“I have a love-hate relationship with AI” is how Stanislas Dehaene from the College de France chose to open his speech at The Brain Debate, a panel discussion at the 2022 FENS Forum in Paris, France. The event centred on how recent AI advances could inform and improve neuroscience research and featured an international panel of AI development and theoretical neuroscience experts.
The discussion touched on learning theories that could apply to AI and human brains. Dehaene, who is now a lead scientist at the Human Brain Project with a project dedicated to “the singularity of the human brain”, stressed that, while impressive in some regards, AI is still far from achieving the same type of learning biological brains, in particular human ones, are capable of. “So far, brains learn better: they can reconfigure themselves, form abstract representations and make compositions. And they can do it very fast, inferring general rules from very little initial data. We learn through formulas, models, symbols, and syntax. AI doesn’t work like that - it has a different learning style”.
Throughout the discussion, Dehaene often tied back these unique abilities the brain possesses to its biological structure, connectivity, physical limitations and the ability to share with others, stressing the necessity for AI to mimic these physical characteristics as much as possible to improve its learning capability. “An AI starts with random connectivity, while actual brains rely on initial architecture that informs the learning processes”, he elaborates. “I am impressed with current AI, but they still struggle with syntax and languages in a way our brains don’t. I look forward to AI models that integrate more recent neuroscience discoveries into them”.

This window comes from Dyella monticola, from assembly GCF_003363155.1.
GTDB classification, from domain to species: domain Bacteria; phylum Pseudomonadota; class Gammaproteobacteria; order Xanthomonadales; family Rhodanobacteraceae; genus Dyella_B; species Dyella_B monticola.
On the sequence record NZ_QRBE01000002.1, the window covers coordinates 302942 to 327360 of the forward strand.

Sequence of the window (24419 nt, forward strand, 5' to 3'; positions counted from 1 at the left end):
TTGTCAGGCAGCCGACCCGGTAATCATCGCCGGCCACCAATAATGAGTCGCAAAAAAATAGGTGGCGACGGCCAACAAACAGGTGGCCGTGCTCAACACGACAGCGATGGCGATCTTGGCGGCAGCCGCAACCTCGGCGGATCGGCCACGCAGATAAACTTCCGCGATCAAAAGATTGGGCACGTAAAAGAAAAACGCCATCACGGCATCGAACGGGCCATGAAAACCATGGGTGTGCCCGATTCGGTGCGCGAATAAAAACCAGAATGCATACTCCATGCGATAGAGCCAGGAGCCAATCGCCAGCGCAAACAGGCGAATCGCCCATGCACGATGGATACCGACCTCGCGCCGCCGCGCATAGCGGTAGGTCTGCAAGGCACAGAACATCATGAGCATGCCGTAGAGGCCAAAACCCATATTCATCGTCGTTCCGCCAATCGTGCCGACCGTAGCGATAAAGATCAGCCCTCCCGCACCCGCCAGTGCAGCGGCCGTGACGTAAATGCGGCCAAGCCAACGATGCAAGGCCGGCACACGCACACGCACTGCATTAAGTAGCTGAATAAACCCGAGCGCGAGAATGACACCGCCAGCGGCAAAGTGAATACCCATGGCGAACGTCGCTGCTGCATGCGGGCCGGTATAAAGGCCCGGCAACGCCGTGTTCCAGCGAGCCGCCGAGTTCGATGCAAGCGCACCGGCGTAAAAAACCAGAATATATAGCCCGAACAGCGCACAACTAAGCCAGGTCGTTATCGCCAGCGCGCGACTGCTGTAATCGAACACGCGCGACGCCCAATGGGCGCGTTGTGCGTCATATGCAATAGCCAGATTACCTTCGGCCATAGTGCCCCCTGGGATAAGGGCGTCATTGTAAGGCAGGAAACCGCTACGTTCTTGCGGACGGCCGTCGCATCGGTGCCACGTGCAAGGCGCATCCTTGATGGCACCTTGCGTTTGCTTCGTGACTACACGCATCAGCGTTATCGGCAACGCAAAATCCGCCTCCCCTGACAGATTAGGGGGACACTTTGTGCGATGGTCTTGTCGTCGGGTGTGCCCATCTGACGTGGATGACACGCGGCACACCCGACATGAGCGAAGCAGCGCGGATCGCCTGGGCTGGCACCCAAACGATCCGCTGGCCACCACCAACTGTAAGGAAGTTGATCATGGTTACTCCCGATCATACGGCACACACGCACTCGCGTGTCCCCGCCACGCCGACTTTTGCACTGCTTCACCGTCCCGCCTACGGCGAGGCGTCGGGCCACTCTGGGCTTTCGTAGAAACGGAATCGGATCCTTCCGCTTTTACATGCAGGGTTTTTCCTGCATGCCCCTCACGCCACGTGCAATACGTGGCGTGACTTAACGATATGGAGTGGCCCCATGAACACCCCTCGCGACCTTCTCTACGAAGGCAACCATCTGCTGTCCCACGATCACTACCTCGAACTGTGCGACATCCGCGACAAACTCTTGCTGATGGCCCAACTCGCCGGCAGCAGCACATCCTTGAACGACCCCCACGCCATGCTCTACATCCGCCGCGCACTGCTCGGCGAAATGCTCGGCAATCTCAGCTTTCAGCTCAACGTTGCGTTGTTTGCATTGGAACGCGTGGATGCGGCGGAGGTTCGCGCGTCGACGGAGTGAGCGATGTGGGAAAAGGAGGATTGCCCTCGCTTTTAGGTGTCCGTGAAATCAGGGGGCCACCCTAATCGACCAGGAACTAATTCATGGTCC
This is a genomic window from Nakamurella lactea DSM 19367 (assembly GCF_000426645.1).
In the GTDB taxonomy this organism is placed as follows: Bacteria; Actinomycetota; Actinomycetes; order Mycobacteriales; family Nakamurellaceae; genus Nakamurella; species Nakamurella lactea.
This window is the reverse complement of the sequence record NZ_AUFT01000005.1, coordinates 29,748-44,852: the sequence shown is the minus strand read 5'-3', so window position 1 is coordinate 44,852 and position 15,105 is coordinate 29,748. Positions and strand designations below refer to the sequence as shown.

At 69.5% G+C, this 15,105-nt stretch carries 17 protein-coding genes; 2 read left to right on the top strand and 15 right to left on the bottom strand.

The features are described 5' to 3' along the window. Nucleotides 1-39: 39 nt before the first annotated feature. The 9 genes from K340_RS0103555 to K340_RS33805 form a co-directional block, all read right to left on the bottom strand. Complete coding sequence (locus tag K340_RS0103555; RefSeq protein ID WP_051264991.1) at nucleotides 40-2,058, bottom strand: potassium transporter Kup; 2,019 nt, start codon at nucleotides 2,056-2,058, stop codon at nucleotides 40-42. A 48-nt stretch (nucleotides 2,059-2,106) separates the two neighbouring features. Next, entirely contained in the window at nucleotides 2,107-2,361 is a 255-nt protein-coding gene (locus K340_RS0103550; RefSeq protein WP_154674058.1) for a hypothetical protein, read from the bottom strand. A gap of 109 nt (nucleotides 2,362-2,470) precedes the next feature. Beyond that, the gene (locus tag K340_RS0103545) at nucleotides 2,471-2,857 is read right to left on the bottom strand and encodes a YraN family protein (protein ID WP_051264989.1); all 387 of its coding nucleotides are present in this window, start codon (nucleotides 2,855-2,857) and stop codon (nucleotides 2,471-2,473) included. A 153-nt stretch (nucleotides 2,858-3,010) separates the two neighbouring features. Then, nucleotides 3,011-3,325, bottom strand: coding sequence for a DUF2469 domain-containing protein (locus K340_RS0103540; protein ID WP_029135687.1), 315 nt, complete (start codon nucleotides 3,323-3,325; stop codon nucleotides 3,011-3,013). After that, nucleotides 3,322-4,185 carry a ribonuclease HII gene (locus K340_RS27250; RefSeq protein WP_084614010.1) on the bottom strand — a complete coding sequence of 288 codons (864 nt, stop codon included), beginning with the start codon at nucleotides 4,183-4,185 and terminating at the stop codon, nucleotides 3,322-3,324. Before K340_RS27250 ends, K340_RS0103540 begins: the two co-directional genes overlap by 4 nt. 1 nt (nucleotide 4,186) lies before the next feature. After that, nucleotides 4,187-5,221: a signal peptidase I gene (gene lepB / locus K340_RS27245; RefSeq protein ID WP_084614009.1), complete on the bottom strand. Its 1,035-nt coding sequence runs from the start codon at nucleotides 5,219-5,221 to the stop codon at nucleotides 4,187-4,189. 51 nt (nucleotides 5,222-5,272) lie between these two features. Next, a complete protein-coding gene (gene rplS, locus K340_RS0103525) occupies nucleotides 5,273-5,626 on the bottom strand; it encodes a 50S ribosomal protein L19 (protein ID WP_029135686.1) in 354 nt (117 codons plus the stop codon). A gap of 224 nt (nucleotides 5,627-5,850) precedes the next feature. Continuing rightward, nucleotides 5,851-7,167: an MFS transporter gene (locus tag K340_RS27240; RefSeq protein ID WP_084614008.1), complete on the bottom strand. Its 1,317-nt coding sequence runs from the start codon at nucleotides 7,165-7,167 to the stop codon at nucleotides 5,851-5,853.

Dehaene sees promise in the work of HBP to develop neuro-inspired technology. One of the HBP work packages, WP3, is specifically dedicated to such developments. “I’m expecting the Human Brain Project to achieve better integration of actual data about the human brain, its cellular and connectivity architecture with artificial intelligence models”. The key, according to Dehaene, is all about the actual brain architecture that could map AI networks. “The HBP could achieve an atlas usable as a constraint on artificial intelligence; that would be a huge bonus.”
HBP and EBRAINS at FENS Forum 2022
The FENS Forum 2022 officially opened this Friday in Paris, France. Jean-Antoine Girault, president of the Federation of European Neuroscience Societies (FENS), celebrated that this year's FENS Forum is being held in person, with over 8000 participants. "I am proud to say that this is the largest FENS Forum ever and the largest neuroscience event in Europe. That's thrilling", he said during the opening ceremony.
The Human Brain Project and EBRAINS have a booth at FENS Forum 2022 and prepared a series of activities throughout the event from 9-13 July. Visitors will have the opportunity to learn more about Europe's largest neuroscience project and the first dedicated European Research Infrastructure for the brain.
Text by Roberto Inchingolo